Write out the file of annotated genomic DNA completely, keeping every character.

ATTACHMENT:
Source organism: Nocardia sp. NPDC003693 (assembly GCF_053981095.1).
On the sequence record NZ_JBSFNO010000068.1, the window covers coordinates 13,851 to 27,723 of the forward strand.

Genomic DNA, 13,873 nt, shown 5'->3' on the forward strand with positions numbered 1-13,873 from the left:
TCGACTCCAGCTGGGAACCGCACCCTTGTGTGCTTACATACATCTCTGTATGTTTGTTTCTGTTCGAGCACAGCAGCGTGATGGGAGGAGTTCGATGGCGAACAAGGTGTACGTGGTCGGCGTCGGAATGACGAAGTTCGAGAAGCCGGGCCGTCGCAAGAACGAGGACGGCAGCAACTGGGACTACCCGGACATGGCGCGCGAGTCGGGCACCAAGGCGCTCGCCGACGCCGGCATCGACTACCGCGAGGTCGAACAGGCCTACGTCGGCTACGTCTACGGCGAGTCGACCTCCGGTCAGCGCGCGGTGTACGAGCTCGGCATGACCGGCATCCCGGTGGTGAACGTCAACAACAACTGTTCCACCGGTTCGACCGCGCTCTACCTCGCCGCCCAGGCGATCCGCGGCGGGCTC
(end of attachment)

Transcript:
Source organism: Nocardia sp. NPDC003693 (assembly GCF_053981095.1).
On the sequence record NZ_JBSFNO010000068.1, the window covers coordinates 13,851 to 27,723 of the forward strand.

Genomic DNA, 13,873 nt, shown 5'->3' on the forward strand with positions numbered 1-13,873 from the left:
TCGACTCCAGCTGGGAACCGCACCCTTGTGTGCTTACATACATCTCTGTATGTTTGTTTCTGTTCGAGCACAGCAGCGTGATGGGAGGAGTTCGATGGCGAACAAGGTGTACGTGGTCGGCGTCGGAATGACGAAGTTCGAGAAGCCGGGCCGTCGCAAGAACGAGGACGGCAGCAACTGGGACTACCCGGACATGGCGCGCGAGTCGGGCACCAAGGCGCTCGCCGACGCCGGCATCGACTACCGCGAGGTCGAACAGGCCTACGTCGGCTACGTCTACGGCGAGTCGACCTCCGGTCAGCGCGCGGTGTACGAGCTCGGCATGACCGGCATCCCGGTGGTGAACGTCAACAACAACTGTTCCACCGGTTCGACCGCGCTCTACCTCGCCGCCCAGGCGATCCGCGGCGGGCTC